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Although you might think that the Finlux 40S8070-T is aimed at living rooms looking for a basic big screen TV, it actually excels with the likes of Blu-ray while struggling with digital TV and DVDs.
Although not the sharpest HD detail we've ever seen, our Blu-ray test disc Hugo was free from both blur and judder (the 100Hz mode really does its job), but a standard definition broadcast of Homes Under The Hammer on BBC One looked soft and unstable.
There is some basic noise reduction software, but it doesn't help - if anything, it makes the picture less watchable by introducing a slight wobble. The same goes for DVDs.
Colour in general is good, though peak whites do suffer from haloing and a little glare. The latter is obvious in the opening sequences of Hugo as the camera weeps across Paris and into the train station.
It's a challenging shot for a TV to display accurately and smoothly, but the Finlux 40S8070-T does a pretty good job. Smoothness, in particular, is obvious and the detail remains remarkably intact with no detection of judder.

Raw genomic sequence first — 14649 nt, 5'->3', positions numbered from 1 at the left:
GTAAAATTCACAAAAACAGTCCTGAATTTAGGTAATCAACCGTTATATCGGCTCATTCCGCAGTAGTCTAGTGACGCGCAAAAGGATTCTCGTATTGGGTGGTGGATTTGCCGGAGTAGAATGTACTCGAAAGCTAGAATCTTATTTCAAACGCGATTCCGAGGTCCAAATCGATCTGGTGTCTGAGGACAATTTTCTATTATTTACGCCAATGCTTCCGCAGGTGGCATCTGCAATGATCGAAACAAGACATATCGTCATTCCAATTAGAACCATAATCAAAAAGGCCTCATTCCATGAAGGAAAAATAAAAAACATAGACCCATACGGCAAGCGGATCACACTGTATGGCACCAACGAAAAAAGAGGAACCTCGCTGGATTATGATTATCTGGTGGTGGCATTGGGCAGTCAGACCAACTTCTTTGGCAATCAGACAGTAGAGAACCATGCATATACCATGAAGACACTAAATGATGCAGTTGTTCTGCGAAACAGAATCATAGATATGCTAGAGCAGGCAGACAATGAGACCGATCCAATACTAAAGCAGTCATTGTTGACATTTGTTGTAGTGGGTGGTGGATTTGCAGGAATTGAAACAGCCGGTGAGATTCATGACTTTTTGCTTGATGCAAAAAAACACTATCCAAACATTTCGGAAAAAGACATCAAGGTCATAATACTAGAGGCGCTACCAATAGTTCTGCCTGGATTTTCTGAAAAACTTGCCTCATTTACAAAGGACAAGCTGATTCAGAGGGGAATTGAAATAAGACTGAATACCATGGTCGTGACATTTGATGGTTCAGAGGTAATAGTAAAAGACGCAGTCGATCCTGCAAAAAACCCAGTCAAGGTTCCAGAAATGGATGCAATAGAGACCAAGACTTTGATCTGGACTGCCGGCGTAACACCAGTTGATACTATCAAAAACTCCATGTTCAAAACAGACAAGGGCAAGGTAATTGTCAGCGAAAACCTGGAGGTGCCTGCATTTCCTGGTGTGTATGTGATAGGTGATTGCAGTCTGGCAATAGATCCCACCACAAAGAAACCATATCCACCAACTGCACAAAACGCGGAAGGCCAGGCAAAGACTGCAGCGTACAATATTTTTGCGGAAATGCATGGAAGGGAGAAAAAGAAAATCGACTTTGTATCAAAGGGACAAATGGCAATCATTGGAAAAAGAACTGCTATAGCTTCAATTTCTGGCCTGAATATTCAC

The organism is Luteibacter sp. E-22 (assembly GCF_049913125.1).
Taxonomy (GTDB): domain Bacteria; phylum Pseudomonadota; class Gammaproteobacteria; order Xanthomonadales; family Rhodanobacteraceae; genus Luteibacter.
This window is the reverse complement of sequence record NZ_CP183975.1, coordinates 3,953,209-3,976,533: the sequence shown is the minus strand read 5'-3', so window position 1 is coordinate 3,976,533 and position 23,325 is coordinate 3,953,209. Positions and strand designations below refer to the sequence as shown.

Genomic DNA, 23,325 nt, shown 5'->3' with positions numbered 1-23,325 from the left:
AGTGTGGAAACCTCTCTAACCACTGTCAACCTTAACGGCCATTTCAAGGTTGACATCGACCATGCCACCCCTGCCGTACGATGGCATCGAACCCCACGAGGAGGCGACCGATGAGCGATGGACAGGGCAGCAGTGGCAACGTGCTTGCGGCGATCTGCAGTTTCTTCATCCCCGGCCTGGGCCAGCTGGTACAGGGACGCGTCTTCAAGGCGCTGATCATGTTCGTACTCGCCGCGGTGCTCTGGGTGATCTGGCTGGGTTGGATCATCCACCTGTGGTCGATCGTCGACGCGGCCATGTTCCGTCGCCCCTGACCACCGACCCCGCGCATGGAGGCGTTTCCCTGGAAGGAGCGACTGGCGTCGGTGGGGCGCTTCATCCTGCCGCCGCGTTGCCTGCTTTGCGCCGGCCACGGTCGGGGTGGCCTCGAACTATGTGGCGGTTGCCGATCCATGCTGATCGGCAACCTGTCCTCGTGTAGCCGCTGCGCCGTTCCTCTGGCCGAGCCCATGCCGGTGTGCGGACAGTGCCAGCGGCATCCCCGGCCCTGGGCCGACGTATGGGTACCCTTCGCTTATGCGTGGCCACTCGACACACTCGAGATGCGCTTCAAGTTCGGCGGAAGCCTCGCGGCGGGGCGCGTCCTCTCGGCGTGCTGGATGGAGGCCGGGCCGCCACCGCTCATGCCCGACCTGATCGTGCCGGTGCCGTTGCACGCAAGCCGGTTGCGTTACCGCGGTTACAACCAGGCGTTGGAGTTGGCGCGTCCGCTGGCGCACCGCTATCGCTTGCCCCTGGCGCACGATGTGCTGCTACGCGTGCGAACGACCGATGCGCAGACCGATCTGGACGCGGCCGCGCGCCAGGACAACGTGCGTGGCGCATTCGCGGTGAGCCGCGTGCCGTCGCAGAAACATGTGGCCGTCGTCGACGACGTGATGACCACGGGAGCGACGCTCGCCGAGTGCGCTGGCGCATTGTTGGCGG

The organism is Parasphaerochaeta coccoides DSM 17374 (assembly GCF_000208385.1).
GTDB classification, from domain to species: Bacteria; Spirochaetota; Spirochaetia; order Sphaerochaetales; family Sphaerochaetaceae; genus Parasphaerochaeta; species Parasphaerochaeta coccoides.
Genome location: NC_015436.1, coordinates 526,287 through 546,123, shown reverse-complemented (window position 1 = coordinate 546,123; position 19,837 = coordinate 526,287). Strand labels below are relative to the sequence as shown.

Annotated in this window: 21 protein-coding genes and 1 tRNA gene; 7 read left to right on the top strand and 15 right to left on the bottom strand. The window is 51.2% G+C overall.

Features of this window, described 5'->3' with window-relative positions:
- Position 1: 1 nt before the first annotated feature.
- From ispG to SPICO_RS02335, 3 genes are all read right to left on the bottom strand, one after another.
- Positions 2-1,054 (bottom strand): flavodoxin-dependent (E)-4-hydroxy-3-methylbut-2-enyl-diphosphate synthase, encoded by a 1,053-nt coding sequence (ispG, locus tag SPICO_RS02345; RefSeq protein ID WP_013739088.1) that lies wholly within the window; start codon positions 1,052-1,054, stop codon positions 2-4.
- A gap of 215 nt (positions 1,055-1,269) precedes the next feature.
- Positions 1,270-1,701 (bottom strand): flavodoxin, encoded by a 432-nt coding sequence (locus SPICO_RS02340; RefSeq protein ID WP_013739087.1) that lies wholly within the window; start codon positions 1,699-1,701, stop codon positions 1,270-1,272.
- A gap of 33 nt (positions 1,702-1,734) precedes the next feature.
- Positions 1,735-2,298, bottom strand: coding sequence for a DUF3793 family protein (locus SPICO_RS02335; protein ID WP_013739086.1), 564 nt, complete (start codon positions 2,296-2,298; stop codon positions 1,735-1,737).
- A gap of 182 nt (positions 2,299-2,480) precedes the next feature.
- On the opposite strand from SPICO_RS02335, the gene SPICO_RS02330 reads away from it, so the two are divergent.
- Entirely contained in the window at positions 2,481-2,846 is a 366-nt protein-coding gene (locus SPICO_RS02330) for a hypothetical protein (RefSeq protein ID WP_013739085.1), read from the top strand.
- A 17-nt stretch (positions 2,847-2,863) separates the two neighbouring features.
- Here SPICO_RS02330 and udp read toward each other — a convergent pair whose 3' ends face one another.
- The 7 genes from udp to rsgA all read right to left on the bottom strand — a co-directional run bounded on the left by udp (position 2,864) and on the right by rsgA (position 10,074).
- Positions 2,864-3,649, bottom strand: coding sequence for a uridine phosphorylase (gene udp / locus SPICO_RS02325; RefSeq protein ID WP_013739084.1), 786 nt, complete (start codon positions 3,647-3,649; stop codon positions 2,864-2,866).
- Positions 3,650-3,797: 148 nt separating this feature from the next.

That's with Movie Sense switched on in its medium power mode. This film interpolation tech proves a key feature; engaged on high power it does introduce some artefacts around fast-moving objects, but the video-like fluidity it brings to Blu-ray discs even on its lowest setting shouldn't be missed.
However, black response is pretty average, with dark areas of the picture tending to fade into each other - and it's best to completely avoid the HDMI TruBlack option, which immediately increases clouding and decreases both shadow detail and the intensity of black.
If you are planning to regularly watch the Finlux 40S8070-T in a blackout, know that there is some LED light leakage from the bottom-right corner and upper sections of the panel as well as an overall blotchy look across the middle.
This isn't unusual on budget LED-backlit LCD panels, and in everyday use you probably won't notice it.
Jamie is a freelance tech, travel and space journalist based in the UK. He’s been writing regularly for Techradar since it was launched in 2008 and also writes regularly for Forbes, The Telegraph, the South China Morning Post, Sky & Telescope and the Sky At Night magazine as well as other Future titles T3, Digital Camera World, All About Space and Space.com. He also edits two of his own websites, TravGear.com and WhenIsTheNextEclipse.com that reflect his obsession with travel gear and solar eclipse travel. He is the author of A Stargazing Program For Beginners (Springer, 2015),